Saturday, February 4, 2012
CSDL 2012 - Linguistics and Bodily-Kinesthetic Intelligence
Linguistics and Bodily-Kinesthetic Intelligence.
All attendants to the course on Multiple Intelligences organized by Pilgrims at University of Kent, United Kingdom, last Summer, were to perform a final class project that we decided to call: MIMU (an acronym standing for either Multiple Intelligences Museum or simply My Musem). The performance was meant to recreate each one of the seven intelligences in Gardner's theory in relation to applied linguistics and share our designed activities with the rest of attendants to other Pilgrim's courses -about three hundred students every two weeks.
So when our trainers gave us a formal explanation of our assignment, it triggered off the memory of a recent pub conversation about the Maori dance held before rugby matches which one of my colleagues had shown on stage in a school festival; and it occurred to me that we could rehearse and peform a simplified version of the dance as a warm-up, an energizing or ice-breaking activity.
My colleague -a history teacher in a bilingual program, current rugby coach and ex-semi-professional player- was puzzled at first, but eagerly accepted my suggestion and we had a ball with our museum visitors. It turns out, the Programme Director used to practice rugby at school and he joined us in one of our dances while we were videotaped for promotion, so we were publically congratulated with all classmates performing our Maori dance.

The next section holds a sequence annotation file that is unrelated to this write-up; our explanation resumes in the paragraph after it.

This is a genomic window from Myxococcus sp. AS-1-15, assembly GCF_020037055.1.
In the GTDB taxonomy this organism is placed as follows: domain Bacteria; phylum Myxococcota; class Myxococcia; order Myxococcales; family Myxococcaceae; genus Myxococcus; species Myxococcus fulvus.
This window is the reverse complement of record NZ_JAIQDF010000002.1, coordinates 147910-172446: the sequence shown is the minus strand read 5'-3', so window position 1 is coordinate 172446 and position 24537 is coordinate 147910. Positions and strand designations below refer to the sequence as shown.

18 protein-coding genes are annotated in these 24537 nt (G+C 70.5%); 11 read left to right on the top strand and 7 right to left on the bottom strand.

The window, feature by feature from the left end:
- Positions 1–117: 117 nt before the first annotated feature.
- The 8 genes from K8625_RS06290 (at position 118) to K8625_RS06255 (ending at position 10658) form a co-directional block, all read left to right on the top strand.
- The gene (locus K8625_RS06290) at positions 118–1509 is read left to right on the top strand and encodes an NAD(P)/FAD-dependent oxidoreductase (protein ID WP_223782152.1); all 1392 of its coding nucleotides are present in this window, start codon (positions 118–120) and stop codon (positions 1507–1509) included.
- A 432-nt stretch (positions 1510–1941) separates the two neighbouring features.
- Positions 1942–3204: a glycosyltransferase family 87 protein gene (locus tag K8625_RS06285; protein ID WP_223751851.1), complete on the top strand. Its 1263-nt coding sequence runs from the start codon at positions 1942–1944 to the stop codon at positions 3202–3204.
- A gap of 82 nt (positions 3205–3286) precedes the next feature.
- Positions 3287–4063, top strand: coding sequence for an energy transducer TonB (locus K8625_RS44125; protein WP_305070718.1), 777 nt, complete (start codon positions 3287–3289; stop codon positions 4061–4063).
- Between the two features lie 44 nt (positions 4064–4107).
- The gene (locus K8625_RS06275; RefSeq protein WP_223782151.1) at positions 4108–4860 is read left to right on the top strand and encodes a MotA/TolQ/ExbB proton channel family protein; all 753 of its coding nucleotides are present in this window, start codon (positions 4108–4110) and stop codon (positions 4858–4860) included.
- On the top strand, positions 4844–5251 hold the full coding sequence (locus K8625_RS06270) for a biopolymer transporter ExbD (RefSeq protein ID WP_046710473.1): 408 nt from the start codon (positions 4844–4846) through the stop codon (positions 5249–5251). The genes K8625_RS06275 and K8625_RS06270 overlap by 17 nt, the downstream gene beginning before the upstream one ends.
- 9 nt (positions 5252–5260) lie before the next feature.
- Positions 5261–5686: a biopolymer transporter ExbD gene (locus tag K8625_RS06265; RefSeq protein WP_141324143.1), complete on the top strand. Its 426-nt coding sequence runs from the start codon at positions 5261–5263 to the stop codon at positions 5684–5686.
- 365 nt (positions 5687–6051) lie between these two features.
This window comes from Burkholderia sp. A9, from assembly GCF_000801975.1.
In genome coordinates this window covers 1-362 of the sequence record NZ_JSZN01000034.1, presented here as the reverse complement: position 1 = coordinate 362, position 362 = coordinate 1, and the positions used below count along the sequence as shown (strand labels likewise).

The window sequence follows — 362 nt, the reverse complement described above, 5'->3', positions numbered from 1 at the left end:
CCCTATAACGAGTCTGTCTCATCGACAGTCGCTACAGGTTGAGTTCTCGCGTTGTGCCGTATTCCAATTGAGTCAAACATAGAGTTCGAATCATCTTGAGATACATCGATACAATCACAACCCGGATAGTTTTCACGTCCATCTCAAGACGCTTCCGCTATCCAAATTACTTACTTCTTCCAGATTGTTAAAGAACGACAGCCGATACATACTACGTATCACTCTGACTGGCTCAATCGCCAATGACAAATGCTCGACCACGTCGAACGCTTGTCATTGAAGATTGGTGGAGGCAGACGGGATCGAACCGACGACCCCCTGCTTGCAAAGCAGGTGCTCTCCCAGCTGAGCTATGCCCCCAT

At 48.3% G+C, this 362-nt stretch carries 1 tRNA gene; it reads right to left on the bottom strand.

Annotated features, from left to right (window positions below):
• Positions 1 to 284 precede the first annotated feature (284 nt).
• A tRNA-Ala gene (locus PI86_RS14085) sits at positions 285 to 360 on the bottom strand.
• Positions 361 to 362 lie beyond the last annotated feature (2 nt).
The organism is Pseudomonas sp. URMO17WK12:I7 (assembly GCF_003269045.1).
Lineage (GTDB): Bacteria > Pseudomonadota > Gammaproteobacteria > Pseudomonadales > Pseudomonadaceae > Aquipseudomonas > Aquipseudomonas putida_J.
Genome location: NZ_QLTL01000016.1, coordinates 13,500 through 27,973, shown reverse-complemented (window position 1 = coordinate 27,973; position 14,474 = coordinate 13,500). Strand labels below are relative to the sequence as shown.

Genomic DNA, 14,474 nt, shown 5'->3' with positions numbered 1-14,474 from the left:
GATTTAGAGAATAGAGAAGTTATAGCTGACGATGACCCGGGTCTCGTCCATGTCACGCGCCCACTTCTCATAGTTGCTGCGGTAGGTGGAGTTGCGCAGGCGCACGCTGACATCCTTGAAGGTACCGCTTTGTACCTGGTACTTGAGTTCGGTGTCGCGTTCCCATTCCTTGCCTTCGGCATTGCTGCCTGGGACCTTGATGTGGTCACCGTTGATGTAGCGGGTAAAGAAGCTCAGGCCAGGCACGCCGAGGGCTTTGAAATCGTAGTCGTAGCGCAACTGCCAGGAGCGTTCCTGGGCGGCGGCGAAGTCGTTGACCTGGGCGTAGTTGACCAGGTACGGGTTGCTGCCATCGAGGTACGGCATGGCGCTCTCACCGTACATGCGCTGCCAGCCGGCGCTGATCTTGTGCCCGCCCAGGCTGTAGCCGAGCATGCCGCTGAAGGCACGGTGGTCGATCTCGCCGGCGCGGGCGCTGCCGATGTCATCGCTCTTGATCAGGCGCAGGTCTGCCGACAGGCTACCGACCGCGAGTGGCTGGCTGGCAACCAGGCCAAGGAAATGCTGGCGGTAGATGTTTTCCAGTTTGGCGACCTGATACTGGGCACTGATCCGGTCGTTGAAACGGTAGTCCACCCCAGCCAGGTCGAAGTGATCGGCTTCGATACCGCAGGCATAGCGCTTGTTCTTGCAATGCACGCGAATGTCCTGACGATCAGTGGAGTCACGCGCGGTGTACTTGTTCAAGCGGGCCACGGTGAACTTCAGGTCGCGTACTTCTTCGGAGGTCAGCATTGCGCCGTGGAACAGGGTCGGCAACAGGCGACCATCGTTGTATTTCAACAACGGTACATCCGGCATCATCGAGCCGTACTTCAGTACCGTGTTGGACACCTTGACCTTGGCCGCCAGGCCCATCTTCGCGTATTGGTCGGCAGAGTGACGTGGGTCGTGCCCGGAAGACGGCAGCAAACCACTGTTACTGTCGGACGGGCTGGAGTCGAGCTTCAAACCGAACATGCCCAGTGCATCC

One of the conversations with a primary school teacher and visitor of our bodily-kinesthetic work station was particularly interesting. We concluded that while kindergarden and primary school have unintendedly but effectively considered all five doors or entry points to convey meaning and content to students, including music, dancing, songs, games, etc... that approach usually stops at secondary education. The whole experience has led me to collect all my bodily-kinesthetic activities in an attempt to share them with the rest of the teaching community, learn from everybody -which is the purpose of this presentation- and publish our activities and conclusions:
1. A web-quest to identify a set of Paleolithic and Neolithic venuses served the pupose of illustrating a different esthetic perspective of human and female representation to prevent anorexia and bulimia, then students used clay to recreate one venus of their own.
2. Newaza – Ground Techniques to link with a coursebook unit on extreme sports,
3. Massage – Giving each other a Rub to show trust and care for others,
4. Human Castles to link with a coursebook unit on traditions and customs,
5. a Karaoke session with choreography to memorize linguistic content.